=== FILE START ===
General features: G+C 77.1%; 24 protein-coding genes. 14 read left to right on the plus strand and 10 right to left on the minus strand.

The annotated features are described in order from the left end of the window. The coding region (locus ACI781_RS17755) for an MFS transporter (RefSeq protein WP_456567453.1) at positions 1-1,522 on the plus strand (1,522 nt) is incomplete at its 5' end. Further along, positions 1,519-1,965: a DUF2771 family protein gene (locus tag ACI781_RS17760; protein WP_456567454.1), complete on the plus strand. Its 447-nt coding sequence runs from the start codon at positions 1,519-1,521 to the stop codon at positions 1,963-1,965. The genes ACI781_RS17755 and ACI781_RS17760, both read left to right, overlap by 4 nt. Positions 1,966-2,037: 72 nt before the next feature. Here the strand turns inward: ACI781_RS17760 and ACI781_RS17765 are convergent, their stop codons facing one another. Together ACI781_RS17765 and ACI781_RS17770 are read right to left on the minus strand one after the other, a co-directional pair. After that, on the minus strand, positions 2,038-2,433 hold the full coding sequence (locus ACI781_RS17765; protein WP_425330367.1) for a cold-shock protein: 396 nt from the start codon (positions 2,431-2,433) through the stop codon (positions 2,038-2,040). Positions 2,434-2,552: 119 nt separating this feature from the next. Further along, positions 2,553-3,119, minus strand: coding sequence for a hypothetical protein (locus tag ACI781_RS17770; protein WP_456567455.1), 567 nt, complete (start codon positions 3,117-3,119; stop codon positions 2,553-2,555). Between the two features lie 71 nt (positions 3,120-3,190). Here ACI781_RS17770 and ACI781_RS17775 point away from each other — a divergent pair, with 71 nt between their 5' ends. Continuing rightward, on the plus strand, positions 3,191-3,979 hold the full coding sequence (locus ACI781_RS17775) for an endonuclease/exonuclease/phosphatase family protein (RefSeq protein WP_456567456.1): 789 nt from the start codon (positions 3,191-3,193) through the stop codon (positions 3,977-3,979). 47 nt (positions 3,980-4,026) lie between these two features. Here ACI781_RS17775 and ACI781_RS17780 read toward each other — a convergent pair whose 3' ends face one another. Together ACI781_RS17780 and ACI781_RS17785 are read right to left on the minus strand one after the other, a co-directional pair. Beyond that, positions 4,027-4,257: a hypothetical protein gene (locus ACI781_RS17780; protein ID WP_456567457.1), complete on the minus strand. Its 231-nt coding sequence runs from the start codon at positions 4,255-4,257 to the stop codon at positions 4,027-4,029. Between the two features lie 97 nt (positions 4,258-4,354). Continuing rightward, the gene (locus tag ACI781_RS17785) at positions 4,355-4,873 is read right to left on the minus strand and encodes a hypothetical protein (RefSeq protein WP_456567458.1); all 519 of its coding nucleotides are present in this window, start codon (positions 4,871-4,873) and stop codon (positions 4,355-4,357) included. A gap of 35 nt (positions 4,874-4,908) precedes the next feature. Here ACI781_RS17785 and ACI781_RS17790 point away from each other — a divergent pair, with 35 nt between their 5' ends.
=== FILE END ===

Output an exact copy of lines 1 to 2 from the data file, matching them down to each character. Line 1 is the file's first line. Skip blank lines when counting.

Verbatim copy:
General features: G+C 77.1%; 24 protein-coding genes. 14 read left to right on the plus strand and 10 right to left on the minus strand.

The annotated features are described in order from the left end of the window. The coding region (locus ACI781_RS17755) for an MFS transporter (RefSeq protein WP_456567453.1) at positions 1-1,522 on the plus strand (1,522 nt) is incomplete at its 5' end. Further along, positions 1,519-1,965: a DUF2771 family protein gene (locus tag ACI781_RS17760; protein WP_456567454.1), complete on the plus strand. Its 447-nt coding sequence runs from the start codon at positions 1,519-1,521 to the stop codon at positions 1,963-1,965. The genes ACI781_RS17755 and ACI781_RS17760, both read left to right, overlap by 4 nt. Positions 1,966-2,037: 72 nt before the next feature. Here the strand turns inward: ACI781_RS17760 and ACI781_RS17765 are convergent, their stop codons facing one another. Together ACI781_RS17765 and ACI781_RS17770 are read right to left on the minus strand one after the other, a co-directional pair. After that, on the minus strand, positions 2,038-2,433 hold the full coding sequence (locus ACI781_RS17765; protein WP_425330367.1) for a cold-shock protein: 396 nt from the start codon (positions 2,431-2,433) through the stop codon (positions 2,038-2,040). Positions 2,434-2,552: 119 nt separating this feature from the next. Further along, positions 2,553-3,119, minus strand: coding sequence for a hypothetical protein (locus tag ACI781_RS17770; protein WP_456567455.1), 567 nt, complete (start codon positions 3,117-3,119; stop codon positions 2,553-2,555). Between the two features lie 71 nt (positions 3,120-3,190). Here ACI781_RS17770 and ACI781_RS17775 point away from each other — a divergent pair, with 71 nt between their 5' ends. Continuing rightward, on the plus strand, positions 3,191-3,979 hold the full coding sequence (locus ACI781_RS17775) for an endonuclease/exonuclease/phosphatase family protein (RefSeq protein WP_456567456.1): 789 nt from the start codon (positions 3,191-3,193) through the stop codon (positions 3,977-3,979). 47 nt (positions 3,980-4,026) lie between these two features. Here ACI781_RS17775 and ACI781_RS17780 read toward each other — a convergent pair whose 3' ends face one another. Together ACI781_RS17780 and ACI781_RS17785 are read right to left on the minus strand one after the other, a co-directional pair. Beyond that, positions 4,027-4,257: a hypothetical protein gene (locus ACI781_RS17780; protein ID WP_456567457.1), complete on the minus strand. Its 231-nt coding sequence runs from the start codon at positions 4,255-4,257 to the stop codon at positions 4,027-4,029. Between the two features lie 97 nt (positions 4,258-4,354). Continuing rightward, the gene (locus tag ACI781_RS17785) at positions 4,355-4,873 is read right to left on the minus strand and encodes a hypothetical protein (RefSeq protein WP_456567458.1); all 519 of its coding nucleotides are present in this window, start codon (positions 4,871-4,873) and stop codon (positions 4,355-4,357) included. A gap of 35 nt (positions 4,874-4,908) precedes the next feature. Here ACI781_RS17785 and ACI781_RS17790 point away from each other — a divergent pair, with 35 nt between their 5' ends.